Tea Culture in America

Have you ever wondered why Americans prefer a quick cup of coffee over a calming cup of hot tea? While it may seem like there is no obvious answer for this preference, there is in fact both a cultural, and historical component to it.

For Americans, coffee is about getting things done as quickly as possible because it speeds things up. It makes you go quicker. Contrastingly, tea is all about slowing down and taking your time with your thoughts. But this goes deeper than just the superficial facts. 

This is because of the historical tea-related taxes that were imposed on countries like America by the prior colonial British government. In 1767, the British Parliament imposed taxes on tea that was imported by America. This phenomenon was called the ‘Tea Act’ and was meant to help the British colonies gain monopoly over the tea industries. This was the final straw and started revolutions which led to the Boston Tea Party (A political movement by Americans against the British tax on tea). These tensions ultimately lead to the refrain in tea consumption for decades. While the tea market expanded after the Revolutionary War, Americans still preferred coffee because of the abolishment of tax by President Andrew Jackson in the 1830s.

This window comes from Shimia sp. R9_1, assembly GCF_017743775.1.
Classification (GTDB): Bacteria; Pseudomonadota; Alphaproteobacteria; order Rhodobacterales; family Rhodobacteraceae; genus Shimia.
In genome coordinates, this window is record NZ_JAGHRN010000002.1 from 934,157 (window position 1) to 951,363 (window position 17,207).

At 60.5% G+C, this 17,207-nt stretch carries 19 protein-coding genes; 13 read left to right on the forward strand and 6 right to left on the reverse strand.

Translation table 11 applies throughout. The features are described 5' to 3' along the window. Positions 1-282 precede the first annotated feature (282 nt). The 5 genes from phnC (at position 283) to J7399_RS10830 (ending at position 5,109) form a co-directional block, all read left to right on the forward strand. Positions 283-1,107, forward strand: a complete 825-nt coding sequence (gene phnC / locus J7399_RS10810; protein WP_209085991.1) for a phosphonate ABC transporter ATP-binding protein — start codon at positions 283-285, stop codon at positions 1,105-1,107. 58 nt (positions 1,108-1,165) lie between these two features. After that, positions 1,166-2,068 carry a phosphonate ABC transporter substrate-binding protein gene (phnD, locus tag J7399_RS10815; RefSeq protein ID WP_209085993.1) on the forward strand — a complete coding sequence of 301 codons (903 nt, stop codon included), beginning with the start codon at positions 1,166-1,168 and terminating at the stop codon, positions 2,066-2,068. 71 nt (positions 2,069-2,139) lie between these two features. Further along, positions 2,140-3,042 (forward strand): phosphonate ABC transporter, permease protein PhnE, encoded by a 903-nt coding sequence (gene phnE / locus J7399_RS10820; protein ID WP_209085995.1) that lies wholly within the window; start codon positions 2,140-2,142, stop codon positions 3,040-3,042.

The second aspect of this is the social stereotypes associated with tea. While this is not the case anymore, in the past, the idea of tea was not associated with being “manly.” For example, tea parties are meant for groups of women to socialize. Men were never in the picture when it came to drinking tea socially. Hot tea was always associated as a cure for an illness. However, in the 60s, when wellness methods like yoga and meditation gained popularity, tea became a complimentary beverage.

In countries like China, tea has both medicinal and healing properties, as well as the ability to create social etiquette. In America, the beverage “tea” has associations with healing, but no mention of a social aspect. Most coffee shops either offer tea with pre-mixed powders, or mass-produced tea bags with hot water. Tea is rare because it takes up time and people.

While the more common American mentality is to consider tea as some healing ritual that takes hours, coffee is something that you can do yourself with minimal effort. But, we are overcoming these misconceptions day by day, and tea is becoming an increasingly popular beverage to all people.

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